From a pop-up at Publika’s Art Row, Kedai Bikin has grown into a standalone store in Bangsar
From a pop-up at Publika’s Art Row, Kedai Bikin has grown into a standalone store in Bangsar

Varied as they are in form and function and each having its distinctive aesthetic, there is a running theme across everything you see at Kedai Bikin. “Our vision is for Kedai Bikin to be one of the best home and living stores in the region, that offers ethically-produced and sensibly-sourced products,” Adela reveals.

At the same time, Kedai Bikin wants to promote better awareness of Malaysia’s cultural and craft heritage. To that end, they source for well-designed traditional products that have the potential for contemporary uses.

Kedai Bikin is set up like a home — you walk through a living room setting into a dining area and then a bedroom
Kedai Bikin is set up like a home — you walk through a living room setting into a dining area and then a bedroom
Kedai Bikin turned old school into a new cool by contemporising classic cord chairs (left). Copper and brass shower heads by plumber-electrician Ah Lam (right)
Kedai Bikin turned old school into a new cool by contemporising classic cord chairs (left). Copper and brass shower heads by plumber-electrician Ah Lam (right)

The Bidayuh baskets they bring in from Sarawak are a case in point; back in the day, they were used during padi harvesting and today, they make lovely additions to the modern home, to store laundry, as waste paper baskets, or containers for potted plants.

“There is a lot of unrealised talent locally,” says Adela. “We just need to polish up their products to an international standard and make them marketable.” What Kedai Bikin does is offer advice to the craft makers, to give their creations a 21st-century boost.

That may mean suggesting new colour schemes, materials or specifications. In doing that, they are helping people see the value in traditional artistry and appreciate the finesse in the workmanship which, in turn, helps sustain fast-disappearing industries.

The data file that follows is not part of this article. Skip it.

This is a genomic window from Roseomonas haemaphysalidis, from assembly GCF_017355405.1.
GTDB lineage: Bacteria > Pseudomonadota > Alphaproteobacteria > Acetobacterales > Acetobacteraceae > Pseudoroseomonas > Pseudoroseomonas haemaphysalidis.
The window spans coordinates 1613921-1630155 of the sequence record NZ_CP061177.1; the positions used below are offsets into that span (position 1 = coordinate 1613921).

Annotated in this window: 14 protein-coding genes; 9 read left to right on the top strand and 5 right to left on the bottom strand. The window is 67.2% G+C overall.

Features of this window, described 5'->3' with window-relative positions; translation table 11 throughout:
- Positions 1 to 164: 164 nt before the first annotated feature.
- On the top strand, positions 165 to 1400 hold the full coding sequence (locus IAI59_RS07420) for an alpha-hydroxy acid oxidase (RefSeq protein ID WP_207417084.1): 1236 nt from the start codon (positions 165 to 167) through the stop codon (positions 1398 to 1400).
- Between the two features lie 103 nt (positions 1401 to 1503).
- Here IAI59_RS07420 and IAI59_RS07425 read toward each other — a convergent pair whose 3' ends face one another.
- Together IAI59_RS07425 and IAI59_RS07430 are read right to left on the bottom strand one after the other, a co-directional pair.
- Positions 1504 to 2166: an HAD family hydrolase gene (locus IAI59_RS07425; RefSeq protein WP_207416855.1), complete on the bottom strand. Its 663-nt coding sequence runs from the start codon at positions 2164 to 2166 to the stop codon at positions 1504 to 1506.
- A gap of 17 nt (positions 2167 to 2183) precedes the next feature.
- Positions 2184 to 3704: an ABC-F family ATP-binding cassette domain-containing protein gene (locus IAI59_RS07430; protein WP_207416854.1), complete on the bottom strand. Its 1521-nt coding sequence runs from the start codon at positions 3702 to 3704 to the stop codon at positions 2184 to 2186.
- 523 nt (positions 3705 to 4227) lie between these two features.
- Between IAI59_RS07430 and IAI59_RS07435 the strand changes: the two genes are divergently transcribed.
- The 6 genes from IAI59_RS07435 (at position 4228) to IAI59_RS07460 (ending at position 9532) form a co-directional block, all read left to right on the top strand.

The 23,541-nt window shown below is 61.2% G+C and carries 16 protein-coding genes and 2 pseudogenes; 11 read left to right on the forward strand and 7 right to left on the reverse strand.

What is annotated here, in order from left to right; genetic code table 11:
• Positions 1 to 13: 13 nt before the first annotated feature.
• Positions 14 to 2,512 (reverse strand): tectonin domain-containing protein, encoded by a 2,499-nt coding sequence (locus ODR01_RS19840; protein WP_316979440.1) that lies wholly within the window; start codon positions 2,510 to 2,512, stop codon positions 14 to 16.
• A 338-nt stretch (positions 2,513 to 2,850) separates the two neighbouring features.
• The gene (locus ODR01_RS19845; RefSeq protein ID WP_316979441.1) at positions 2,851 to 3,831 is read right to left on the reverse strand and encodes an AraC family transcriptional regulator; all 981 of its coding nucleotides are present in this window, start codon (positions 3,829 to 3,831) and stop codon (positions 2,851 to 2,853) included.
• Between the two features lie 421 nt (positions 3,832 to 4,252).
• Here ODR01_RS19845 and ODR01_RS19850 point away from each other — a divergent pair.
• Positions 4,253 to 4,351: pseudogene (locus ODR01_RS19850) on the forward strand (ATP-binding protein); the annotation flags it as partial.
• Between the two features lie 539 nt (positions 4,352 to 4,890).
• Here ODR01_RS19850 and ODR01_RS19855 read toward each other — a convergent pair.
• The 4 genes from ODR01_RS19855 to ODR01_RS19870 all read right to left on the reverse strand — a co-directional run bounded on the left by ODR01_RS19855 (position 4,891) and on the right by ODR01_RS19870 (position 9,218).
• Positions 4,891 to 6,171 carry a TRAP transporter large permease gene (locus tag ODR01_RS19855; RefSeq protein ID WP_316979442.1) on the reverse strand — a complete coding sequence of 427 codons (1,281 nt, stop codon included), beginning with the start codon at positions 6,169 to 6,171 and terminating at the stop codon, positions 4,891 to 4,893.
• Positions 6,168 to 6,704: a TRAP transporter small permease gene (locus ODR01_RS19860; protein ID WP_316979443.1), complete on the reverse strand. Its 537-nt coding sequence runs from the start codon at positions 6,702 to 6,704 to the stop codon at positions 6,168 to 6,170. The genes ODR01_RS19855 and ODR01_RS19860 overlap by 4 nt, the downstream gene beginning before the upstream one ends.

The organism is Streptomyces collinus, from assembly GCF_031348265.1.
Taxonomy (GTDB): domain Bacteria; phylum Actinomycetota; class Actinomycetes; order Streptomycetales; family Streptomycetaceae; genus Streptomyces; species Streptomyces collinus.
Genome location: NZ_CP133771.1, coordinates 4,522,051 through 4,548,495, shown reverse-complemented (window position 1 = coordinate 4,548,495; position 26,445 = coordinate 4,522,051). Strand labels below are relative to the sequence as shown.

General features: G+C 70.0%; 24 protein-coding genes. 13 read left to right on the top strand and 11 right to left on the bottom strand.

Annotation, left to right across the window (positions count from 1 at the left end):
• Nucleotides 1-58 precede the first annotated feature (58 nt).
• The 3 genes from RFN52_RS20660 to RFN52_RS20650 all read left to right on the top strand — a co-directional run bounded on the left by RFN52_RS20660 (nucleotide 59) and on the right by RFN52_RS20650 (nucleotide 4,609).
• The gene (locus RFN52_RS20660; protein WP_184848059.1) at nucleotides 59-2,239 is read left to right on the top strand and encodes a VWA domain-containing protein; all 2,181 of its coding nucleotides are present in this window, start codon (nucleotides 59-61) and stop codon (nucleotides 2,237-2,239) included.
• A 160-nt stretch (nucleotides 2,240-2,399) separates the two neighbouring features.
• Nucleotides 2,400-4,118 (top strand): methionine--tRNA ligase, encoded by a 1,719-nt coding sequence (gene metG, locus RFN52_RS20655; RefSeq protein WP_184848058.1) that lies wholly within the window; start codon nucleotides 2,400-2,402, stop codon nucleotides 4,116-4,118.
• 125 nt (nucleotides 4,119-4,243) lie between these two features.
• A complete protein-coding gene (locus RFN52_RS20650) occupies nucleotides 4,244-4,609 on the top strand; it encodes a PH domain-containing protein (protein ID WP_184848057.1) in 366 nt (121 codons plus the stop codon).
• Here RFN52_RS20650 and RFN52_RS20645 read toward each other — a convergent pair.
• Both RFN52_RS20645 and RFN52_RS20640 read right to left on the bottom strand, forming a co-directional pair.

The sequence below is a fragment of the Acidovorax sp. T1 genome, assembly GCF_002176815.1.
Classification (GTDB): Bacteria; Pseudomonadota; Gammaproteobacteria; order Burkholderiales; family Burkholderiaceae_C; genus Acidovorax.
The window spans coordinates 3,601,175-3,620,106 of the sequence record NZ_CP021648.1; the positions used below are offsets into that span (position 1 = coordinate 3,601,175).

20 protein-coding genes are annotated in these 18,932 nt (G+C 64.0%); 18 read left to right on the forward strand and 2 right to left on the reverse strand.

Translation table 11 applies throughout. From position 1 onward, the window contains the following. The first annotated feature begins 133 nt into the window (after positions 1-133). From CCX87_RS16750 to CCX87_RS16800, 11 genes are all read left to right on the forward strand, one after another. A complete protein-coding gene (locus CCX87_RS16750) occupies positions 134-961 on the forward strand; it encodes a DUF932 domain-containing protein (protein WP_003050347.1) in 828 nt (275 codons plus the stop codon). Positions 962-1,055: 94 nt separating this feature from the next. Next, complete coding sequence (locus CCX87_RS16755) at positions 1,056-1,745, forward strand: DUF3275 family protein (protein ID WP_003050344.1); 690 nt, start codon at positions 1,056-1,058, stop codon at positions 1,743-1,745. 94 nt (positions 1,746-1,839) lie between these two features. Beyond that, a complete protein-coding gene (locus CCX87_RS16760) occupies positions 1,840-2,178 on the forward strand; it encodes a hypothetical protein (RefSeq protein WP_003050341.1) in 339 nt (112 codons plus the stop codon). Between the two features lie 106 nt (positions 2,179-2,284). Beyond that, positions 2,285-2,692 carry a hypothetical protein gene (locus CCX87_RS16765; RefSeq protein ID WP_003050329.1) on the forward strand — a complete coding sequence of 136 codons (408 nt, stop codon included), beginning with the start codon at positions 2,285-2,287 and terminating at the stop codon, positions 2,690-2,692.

A close look at a chair from Kedai Bikin’s Rattan series
A close look at a chair from Kedai Bikin’s Rattan series
Ra-Tha’s silkscreen printed canvas clutches (left). Saruta Kiatparkpoom also produces these candle sticks under her label, Pin (right)
Ra-Tha’s silkscreen printed canvas clutches (left). Saruta Kiatparkpoom also produces these candle sticks under her label, Pin (right)

Take their Rattan series of chairs, which sport classic 60s silhouettes and feature hand-woven rattan woven into traditional patterns such as the “tofu”, “pulut” and octagonal mesh. The shapes and materials are familiar to Malaysians but when combined with white hand-bent steel frames, take on a fresh outlook altogether.

“Rattan furniture shops find it difficult to survive as a lot of people see the products as old-fashioned and are thus reluctant to pay for them. You can’t expect the same price ranges as yesteryears! Rattan-weaving is now an endangered skill, we need to support it.” Imaya adds that since Kedai Bikin started rolling out these chairs, in the last year and a half, they have tripled the orders to their rattan supplier, enabling him to grow his business and hire more people.

It doesn’t stop there; under their Bikin Social initiative, Kedai Bikin supports NGOs by buying up their products, including special collaboration items, and reselling them at the store. They started with Asia Community Service (ACS), which aims to empower young children and adults with special needs towards a more fulfilling, independent life and increase their employability.

Sourced from Tibet, these bags are handwoven from plastic strips (left). Thai artist Saruta Kiatparkpoom fashions off-cut steel pieces into stunning lamps (right)
Sourced from Tibet, these bags are handwoven from plastic strips (left). Thai artist Saruta Kiatparkpoom fashions off-cut steel pieces into stunning lamps (right)
These versatile Bidayuh baskets can fit many uses (left). The Granddaddy Lounger is one of Kedai Bikin’s bestsellers (right)
These versatile Bidayuh baskets can fit many uses (left). The Granddaddy Lounger is one of Kedai Bikin’s bestsellers (right)